We have lab tests for food allergies. If you do have food allergies they may be the cause of, or contribute to, your symptoms. Your symptoms might disappear when you eliminate the food for 12-16 weeks. If your problem diminishes or clears, the particular food or foods were causing the problem.
Antibiotics, high sugar diet, steroids, and a low fiber diet may cause an imbalance in either the bacteria or fungi (yeast) in your intestines. Once an imbalance takes hold, it can cause significant problems with the intestines directly causing irritable bowel, gas, bloating, colitis, and a depressed immune function leading to chronic infections and/or allergies, asthma, hives, and fatigue. (For more information on this you can read The Yeast Connection by William Crook).
Three different lab tests help identify these underlying problems. Candida antibody blood panel, dysbiosis markers in urine, and stool culture.
Urine amino acid analysis assesses the metabolism and levels of approximately 40 amino acids. Amino acids are the building blocks of proteins. Proteins are used to generate energy, hormones, and brain transmitters. They detoxify the liver, build muscle and repair damaged tissues.
This laboratory test provides a window into many steps of metabolism as well as uncovers deficiencies of certain vitamins, minerals and trace metals. Once these deficiencies are identified and restored, it may begin to resolve medical problems and help restore health. Amino acids - urine or plasma.
The amount of stool that you eliminate each day has a tremendous impact on health and wellbeing. Stool volume eliminated in a 24-hour period should total 18 inches or more. If stool stays in the bowel longer than it should, the bowel reabsorbs a variety of potentially toxic chemicals into the blood. These chemicals cause the liver to overwork and may disorder the immune and nervous systems. Adequate stool elimination is mostly dependant upon consumption of enough water (minimum 40-48oz/day), dietary fiber (30+ grams/day), stomach acid, pancreatic enzymes, and the proper balance of bacteria in the intestines. Making sure you have daily adequate stool elimination is probably one of the most important things you can do to restore and maintain health.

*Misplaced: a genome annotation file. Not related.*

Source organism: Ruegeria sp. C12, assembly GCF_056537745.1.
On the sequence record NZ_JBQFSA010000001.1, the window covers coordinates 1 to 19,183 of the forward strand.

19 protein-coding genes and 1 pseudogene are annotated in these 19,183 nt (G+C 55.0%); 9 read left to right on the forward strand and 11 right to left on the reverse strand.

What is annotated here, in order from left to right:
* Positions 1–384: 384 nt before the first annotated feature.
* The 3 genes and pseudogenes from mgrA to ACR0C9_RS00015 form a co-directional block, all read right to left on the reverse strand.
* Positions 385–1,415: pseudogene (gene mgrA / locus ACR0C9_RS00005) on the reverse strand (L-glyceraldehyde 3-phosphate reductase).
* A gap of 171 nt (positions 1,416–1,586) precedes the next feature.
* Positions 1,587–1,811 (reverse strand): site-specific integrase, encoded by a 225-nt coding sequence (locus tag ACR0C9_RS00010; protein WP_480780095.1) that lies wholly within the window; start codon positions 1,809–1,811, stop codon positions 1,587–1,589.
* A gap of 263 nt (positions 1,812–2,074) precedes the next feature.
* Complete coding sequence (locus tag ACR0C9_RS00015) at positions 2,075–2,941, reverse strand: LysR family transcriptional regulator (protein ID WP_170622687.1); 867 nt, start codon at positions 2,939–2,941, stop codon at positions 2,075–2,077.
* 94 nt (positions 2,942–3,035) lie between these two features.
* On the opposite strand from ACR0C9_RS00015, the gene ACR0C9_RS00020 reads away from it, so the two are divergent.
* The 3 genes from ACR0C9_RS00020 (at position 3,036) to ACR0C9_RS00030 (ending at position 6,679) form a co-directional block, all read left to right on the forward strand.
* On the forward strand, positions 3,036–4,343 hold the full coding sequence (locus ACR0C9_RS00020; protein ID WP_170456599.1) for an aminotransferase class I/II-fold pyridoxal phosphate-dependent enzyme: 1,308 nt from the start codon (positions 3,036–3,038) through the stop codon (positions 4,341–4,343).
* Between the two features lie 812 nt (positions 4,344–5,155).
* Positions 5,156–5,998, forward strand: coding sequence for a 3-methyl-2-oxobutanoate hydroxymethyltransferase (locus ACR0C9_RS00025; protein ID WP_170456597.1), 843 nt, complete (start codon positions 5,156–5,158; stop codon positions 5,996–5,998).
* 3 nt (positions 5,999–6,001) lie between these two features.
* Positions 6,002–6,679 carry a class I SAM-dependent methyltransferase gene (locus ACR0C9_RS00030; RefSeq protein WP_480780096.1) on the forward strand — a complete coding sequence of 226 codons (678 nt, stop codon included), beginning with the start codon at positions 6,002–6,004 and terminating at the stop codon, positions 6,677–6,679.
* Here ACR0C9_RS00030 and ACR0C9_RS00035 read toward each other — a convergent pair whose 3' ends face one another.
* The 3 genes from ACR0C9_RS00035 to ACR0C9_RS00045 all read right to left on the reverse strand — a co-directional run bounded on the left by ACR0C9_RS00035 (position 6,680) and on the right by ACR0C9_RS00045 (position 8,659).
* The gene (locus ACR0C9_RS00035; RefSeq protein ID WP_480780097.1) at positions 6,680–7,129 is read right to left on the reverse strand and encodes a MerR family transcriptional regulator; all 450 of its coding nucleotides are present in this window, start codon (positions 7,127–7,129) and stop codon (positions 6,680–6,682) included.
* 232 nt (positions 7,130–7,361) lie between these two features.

There are several lab tests that are useful to assess bowel function. CDSA, Stool Culture, Dysbiosis Markers, Food Sensitivity Screen.
Click here to find out more about thyroid, adrenal, and male/female hormone lab tests.
- Allergy/intolerance - environmental
- Biomarkers of anti-aging
- Bone loss - osteoporosis
- Chemical exposure/accumulation
- Chronic infection – bacteria, viruses, yeasts/fungi, parasite
- Essential fatty acids deficiency/imbalance
- Growth hormone
- Immune system imbalance/deficiency
- Intestinal permeability
- Liver detoxification
- Metabolism - organic acids
- Nutritional deficiency - vitamins, minerals, etc.
- Stool culture - bacteria, parasites, yeasts
- Thyroid - comprehensive evaluation
- Toxic metals - urine
Endocrine System Diagnostic Testing